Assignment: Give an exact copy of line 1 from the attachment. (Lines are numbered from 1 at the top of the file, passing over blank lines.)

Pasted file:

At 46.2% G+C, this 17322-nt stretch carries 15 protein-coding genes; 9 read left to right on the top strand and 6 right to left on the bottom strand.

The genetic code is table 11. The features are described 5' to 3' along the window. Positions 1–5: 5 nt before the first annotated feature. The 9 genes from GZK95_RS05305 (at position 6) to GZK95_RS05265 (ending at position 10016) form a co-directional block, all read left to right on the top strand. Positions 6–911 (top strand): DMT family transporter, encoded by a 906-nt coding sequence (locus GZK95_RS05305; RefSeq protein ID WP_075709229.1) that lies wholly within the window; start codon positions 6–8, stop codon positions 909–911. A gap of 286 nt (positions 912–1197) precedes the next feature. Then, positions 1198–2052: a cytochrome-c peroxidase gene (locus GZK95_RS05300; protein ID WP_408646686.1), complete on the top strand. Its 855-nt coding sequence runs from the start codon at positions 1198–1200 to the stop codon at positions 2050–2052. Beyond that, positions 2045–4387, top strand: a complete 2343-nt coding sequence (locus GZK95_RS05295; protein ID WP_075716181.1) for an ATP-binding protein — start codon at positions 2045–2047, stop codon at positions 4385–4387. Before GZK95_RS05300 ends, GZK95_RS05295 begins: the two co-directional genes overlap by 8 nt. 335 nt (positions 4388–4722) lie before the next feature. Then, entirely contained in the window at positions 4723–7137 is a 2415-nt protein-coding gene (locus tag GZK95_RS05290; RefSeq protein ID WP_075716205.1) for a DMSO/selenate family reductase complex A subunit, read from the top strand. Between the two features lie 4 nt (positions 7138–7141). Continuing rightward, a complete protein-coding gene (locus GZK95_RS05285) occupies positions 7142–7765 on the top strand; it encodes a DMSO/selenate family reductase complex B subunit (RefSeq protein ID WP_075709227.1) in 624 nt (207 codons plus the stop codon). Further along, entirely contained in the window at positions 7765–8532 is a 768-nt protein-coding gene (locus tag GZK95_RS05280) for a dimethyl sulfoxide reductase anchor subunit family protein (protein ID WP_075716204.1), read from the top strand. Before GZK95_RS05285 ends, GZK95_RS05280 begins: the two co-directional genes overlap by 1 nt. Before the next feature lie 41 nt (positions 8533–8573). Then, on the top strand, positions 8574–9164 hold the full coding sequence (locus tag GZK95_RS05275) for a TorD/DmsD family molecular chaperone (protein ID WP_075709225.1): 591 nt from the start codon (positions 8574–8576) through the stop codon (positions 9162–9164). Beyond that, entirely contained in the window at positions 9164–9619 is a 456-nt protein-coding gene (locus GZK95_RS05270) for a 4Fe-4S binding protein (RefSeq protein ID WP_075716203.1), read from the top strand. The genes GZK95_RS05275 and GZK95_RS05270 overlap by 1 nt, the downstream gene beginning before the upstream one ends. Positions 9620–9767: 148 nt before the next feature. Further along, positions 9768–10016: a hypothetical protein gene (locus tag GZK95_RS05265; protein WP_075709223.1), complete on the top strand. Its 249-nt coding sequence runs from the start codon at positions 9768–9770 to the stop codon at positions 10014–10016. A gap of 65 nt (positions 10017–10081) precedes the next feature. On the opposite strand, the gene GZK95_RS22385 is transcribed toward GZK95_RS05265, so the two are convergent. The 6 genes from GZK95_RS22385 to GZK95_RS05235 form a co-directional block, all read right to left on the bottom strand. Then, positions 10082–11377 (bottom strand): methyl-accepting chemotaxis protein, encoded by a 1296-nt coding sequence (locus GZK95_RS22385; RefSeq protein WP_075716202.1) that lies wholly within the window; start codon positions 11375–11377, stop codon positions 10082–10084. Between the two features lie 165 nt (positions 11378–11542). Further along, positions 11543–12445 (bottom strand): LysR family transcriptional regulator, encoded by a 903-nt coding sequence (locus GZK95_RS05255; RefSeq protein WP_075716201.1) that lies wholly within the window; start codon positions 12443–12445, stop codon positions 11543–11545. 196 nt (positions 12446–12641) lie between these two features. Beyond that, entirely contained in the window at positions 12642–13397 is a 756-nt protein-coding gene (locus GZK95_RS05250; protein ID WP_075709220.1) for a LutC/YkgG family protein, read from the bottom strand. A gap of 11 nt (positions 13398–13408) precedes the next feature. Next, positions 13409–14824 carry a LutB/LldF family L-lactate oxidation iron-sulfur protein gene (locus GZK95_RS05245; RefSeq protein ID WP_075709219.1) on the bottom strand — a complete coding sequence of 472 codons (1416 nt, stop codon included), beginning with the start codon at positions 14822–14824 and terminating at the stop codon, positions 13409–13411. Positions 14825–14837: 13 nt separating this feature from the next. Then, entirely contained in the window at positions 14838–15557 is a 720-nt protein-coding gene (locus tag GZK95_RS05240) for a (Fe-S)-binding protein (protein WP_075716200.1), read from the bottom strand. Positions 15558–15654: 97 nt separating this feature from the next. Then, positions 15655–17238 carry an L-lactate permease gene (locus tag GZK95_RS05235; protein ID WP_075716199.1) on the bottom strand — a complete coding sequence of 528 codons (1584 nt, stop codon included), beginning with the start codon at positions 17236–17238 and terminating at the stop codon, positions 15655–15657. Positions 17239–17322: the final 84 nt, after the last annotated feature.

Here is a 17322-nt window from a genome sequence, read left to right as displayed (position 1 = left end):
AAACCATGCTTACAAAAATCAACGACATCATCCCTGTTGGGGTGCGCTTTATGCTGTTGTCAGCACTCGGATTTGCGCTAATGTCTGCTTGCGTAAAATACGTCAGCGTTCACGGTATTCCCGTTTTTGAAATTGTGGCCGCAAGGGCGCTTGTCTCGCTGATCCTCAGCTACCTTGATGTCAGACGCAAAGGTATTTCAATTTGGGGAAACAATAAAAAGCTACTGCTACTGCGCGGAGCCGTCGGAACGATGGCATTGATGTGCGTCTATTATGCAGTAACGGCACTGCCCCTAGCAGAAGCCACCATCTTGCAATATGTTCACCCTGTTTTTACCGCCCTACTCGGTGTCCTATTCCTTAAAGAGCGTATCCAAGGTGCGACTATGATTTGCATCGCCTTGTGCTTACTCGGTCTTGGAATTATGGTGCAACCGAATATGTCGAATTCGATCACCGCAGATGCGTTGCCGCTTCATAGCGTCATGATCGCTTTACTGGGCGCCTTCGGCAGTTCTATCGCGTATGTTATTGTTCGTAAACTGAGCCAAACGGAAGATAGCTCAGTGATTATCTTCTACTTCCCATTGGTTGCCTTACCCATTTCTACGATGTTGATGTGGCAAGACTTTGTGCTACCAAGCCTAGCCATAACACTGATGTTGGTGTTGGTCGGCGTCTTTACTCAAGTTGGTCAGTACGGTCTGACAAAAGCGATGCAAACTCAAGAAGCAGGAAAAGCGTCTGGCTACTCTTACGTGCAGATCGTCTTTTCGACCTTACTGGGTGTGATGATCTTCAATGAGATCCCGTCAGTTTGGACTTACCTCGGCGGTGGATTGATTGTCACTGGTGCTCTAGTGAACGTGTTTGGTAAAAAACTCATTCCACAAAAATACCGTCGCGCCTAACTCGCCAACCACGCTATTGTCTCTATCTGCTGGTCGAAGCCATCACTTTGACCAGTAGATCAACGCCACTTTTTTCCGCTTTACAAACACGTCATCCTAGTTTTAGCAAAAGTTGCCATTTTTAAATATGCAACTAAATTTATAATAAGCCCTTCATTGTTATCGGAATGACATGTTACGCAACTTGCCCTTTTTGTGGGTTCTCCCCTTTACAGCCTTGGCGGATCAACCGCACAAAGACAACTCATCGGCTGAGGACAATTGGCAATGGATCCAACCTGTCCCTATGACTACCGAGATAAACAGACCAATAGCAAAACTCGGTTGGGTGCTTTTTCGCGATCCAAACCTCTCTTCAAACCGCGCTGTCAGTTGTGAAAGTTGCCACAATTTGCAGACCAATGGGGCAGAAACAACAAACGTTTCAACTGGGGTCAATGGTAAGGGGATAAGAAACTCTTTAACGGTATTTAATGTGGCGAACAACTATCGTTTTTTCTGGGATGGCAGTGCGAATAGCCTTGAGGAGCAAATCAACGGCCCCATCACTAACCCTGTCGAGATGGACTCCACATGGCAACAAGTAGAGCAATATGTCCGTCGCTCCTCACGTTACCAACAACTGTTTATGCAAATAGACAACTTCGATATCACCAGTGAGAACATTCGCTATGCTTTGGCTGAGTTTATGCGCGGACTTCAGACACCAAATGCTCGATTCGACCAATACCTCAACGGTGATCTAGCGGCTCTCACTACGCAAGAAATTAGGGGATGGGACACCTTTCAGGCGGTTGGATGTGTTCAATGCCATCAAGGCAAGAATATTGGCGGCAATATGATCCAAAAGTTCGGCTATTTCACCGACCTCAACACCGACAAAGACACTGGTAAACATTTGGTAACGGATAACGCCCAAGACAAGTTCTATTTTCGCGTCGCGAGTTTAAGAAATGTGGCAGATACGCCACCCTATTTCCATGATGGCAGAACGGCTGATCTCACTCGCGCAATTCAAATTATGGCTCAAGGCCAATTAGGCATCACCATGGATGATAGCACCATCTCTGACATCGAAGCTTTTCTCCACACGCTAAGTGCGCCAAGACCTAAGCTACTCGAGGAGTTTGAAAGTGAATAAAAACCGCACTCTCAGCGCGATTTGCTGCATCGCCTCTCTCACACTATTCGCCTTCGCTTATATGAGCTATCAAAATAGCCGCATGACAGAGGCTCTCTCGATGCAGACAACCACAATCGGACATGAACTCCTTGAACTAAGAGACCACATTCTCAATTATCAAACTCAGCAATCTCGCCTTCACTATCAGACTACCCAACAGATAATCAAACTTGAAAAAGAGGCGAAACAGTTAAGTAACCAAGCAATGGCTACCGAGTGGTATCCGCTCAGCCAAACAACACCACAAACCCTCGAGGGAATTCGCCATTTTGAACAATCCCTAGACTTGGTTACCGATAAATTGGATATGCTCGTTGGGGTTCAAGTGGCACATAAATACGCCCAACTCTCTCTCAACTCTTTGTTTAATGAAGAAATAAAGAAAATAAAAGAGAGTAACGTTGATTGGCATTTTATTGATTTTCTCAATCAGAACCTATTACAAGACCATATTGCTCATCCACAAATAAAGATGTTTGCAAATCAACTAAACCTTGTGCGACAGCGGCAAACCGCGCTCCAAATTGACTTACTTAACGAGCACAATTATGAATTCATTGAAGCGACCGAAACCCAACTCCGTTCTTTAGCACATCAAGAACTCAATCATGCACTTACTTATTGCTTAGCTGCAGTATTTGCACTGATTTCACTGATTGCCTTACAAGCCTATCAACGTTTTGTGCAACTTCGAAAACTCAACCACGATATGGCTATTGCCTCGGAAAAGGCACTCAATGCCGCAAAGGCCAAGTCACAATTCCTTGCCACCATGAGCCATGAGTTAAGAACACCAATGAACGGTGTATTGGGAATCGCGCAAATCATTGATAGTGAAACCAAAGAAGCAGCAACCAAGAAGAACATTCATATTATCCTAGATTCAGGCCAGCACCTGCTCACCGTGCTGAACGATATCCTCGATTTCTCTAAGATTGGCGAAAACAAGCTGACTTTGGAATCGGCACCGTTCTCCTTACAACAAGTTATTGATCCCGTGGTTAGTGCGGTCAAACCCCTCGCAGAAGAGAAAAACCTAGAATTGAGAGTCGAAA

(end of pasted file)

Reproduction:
At 46.2% G+C, this 17322-nt stretch carries 15 protein-coding genes; 9 read left to right on the top strand and 6 right to left on the bottom strand.